Hooking up with a striper is sweet, and sweeter still if it’s a keeper
The sound of line being pulled off a reel sent both of us into high alert. The tip of my nearby rod in its holder flexed only slightly under the pressure of the run. Except for the meager tension of the clicker, the reel was in free spool, and line fed out smoothly as the fish accelerated off with my bait.
Fish Are Biting ...
They are biting with warm days and gentle breezes no longer a rarity. The limit on rockfish as of May 16 is two fish with an 18-inch minimum size. Only one fish may exceed 28 inches.
I picked up the rod, flipped off the line-out alarm and lightly thumbed the spinning spool. This fish was definitely committed. As I threw the reel into gear, the line came tight and I struck hard. My heavy-action casting rod curved into a hard arc. Fish on!
Know Your Fish
At last we had gotten a beautiful day. The sun was shining warmly in a clear, blue sky, the Bay was calm and a good flood tide was running. Setting up about a half-mile off the mouth of Whitehall Bay in 35 feet of water, Mike and I were chumming and fishing fresh-cut menhaden for rockfish.
We had known before we started that this would be an against-the-odds outing. Even under the best conditions — and ours were pretty good — fishing bait in springtime in the mid-Bay is a chancy affair.
Most rockfish were still in their post-spawning mode. That meant they were gathered in small, wandering groups, the larger, migratory fish feeding randomly and moving ever southward back to the ocean.
The resident fish were also scattered singly or in small pods and not yet beginning to feel the urge to school with their brethren. There is no discernable pattern to fish movements this time of year. Hence it’s almost impossible to anticipate their whereabouts.
Trolling is really the most effective springtime tactic, covering lots of water and constantly searching. But the endless April rainfall and resultant releases of silt-laden water from the Conowingo Dam at the head of the Chesapeake had fouled large areas of main stem waters and made dragging lures maddeningly unproductive. We had decided to take our chances, putting out a scent slick and soaking bait. Maybe the fish would find us.
Perseverance and Luck
Finally, after two hours or so of waiting, we were into fish. At least one fish. It made a good run up current, parallel to the boat. The taut line made a delicate but distinct zipping noise as the fish bulled through the water back toward us. I cranked furiously to keep this rock from gaining slack. Finally, when I had caught up with the striper and increased tension, the fish reversed course and headed away. Now my drag was hissing and complaining as line streamed back out.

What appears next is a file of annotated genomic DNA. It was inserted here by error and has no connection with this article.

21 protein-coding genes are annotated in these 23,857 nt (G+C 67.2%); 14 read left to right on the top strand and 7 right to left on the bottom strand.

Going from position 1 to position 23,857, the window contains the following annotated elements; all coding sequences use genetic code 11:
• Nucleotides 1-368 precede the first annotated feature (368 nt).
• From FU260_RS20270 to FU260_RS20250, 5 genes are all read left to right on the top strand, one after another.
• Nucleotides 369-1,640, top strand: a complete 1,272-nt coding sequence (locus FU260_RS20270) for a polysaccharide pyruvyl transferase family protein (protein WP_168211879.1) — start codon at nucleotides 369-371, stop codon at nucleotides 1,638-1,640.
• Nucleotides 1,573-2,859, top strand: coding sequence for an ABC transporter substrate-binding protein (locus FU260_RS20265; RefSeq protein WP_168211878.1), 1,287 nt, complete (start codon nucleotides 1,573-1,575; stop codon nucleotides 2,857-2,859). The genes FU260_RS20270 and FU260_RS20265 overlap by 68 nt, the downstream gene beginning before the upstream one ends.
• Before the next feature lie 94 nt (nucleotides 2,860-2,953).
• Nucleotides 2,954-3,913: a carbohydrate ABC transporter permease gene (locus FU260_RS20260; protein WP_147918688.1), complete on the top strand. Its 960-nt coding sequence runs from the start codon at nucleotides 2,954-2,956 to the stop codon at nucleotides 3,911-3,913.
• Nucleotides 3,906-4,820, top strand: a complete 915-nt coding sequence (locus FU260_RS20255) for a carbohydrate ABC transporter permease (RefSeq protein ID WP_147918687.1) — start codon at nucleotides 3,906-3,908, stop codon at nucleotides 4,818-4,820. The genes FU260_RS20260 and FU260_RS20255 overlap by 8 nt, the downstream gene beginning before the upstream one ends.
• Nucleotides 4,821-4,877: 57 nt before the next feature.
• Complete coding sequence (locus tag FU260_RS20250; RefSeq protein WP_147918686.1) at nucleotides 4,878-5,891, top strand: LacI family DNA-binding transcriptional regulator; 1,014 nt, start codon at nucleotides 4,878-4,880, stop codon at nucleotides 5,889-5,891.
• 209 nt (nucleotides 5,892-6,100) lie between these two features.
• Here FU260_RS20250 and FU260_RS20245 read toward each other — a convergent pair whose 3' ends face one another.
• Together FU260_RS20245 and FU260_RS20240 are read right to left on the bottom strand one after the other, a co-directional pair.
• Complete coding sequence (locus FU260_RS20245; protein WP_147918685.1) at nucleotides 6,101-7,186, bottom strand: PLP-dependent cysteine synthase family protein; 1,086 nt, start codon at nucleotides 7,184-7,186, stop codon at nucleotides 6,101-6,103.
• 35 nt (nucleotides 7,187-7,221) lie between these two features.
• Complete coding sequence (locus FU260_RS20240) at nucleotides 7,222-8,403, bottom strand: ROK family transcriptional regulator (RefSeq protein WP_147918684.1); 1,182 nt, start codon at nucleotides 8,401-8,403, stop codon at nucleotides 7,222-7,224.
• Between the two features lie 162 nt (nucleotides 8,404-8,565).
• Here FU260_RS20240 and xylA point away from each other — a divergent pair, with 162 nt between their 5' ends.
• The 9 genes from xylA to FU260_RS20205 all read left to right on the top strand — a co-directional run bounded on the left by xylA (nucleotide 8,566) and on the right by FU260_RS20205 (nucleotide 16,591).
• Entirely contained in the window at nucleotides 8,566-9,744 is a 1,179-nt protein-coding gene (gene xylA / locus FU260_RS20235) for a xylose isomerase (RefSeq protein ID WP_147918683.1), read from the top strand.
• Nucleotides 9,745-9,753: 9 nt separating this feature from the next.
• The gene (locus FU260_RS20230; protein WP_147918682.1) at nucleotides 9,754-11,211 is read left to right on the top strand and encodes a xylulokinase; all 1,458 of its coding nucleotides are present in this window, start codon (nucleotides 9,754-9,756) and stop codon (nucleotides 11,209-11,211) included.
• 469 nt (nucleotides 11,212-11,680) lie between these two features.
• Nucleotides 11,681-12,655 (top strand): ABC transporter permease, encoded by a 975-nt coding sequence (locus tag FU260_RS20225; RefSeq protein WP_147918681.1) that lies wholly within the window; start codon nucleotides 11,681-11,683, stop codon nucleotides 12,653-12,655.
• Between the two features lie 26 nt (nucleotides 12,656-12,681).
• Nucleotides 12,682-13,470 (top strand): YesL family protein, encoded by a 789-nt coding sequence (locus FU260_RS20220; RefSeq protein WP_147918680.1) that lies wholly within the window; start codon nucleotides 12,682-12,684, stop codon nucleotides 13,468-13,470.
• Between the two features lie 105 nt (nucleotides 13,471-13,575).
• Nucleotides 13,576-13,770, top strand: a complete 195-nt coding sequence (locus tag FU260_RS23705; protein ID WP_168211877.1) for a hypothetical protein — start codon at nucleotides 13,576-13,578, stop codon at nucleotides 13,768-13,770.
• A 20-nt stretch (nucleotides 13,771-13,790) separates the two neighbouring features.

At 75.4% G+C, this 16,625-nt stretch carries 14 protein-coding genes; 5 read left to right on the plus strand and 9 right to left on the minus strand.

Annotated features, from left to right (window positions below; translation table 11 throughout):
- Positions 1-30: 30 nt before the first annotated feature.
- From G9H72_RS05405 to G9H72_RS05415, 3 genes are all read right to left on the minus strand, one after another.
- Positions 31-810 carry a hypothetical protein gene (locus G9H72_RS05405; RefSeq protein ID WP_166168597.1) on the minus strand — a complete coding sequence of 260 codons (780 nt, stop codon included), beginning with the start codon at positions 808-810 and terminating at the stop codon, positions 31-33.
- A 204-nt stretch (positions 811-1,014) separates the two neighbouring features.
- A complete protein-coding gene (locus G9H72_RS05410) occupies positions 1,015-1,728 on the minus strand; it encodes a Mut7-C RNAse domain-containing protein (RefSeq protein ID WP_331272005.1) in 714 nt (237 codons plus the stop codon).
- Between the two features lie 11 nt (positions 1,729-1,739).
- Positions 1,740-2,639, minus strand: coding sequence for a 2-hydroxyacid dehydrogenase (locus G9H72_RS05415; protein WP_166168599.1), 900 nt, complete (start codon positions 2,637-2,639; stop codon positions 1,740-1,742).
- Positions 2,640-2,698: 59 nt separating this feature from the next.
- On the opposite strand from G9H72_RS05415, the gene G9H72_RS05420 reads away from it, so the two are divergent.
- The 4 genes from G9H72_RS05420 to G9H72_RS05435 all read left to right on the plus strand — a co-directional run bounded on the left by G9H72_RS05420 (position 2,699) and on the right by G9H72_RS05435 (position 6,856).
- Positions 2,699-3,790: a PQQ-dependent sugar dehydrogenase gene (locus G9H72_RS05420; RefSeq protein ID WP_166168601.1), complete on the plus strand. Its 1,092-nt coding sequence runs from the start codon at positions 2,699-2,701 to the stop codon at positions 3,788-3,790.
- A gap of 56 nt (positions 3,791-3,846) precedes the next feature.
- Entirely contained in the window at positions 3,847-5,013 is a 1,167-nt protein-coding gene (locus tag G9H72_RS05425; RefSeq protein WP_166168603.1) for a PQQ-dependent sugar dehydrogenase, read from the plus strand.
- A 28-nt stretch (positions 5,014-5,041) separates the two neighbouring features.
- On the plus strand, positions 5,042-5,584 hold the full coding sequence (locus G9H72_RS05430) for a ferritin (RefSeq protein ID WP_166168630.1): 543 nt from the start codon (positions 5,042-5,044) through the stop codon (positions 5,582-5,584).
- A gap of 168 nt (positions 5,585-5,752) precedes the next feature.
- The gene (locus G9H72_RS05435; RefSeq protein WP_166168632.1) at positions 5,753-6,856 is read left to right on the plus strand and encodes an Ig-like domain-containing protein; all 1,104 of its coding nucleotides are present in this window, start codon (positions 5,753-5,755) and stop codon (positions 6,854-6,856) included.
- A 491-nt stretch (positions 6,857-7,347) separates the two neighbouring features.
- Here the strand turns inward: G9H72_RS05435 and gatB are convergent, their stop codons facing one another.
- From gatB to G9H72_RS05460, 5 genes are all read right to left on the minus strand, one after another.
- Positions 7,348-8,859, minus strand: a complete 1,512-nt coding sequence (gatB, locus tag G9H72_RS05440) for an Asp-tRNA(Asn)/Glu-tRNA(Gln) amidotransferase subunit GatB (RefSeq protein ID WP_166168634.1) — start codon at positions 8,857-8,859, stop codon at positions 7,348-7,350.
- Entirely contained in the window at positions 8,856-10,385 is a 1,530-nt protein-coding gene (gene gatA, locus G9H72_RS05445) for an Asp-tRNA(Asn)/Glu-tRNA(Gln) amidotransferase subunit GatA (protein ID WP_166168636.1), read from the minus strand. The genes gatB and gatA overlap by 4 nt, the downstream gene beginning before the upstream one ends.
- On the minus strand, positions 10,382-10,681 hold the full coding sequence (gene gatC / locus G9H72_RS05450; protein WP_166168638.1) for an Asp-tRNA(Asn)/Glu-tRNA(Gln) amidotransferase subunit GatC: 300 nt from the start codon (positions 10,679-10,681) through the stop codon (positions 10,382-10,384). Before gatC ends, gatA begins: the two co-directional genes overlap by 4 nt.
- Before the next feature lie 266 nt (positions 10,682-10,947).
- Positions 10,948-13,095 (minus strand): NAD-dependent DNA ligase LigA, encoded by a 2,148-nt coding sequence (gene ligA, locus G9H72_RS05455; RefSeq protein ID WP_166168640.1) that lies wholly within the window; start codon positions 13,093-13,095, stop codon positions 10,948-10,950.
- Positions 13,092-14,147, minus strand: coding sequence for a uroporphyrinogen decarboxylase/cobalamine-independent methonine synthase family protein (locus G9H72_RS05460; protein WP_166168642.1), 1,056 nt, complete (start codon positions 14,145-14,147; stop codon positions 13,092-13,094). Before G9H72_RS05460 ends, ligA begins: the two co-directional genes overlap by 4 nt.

It took a few minutes of tense rod and reel work until, at last, we caught a glimpse of the thick, striped, silvery body flashing through the murky water alongside. Mike scrambled for the net. Hoisting the hefty devil over the side, we celebrated.
But Not Quite Enough Luck
For a few agreeable minutes, we had both forgotten the trophy season parameter of a 28-inch minimum. Our euphoria faded as we realized that our guest was shy by at least two or three inches. Reluctantly, I hurried it back over the side.
Mike recovered from our disappointment. “First striper of the year!” he announced, offering me a high five.
“Hell yes,” I agreed, instantly reclaiming some of the elation. Just a couple of inches short. But still the first striper of the year.
Gill Net Controversy Continues
Maryland Department of Natural Resources is considering using GPS technology to manage commercial gill net operations. At issue is whether to require all watermen in the fishery to carry on board a transponder to identify them and their location on Natural Resources Police monitoring screens. The Watermen’s Association has endorsed the concept.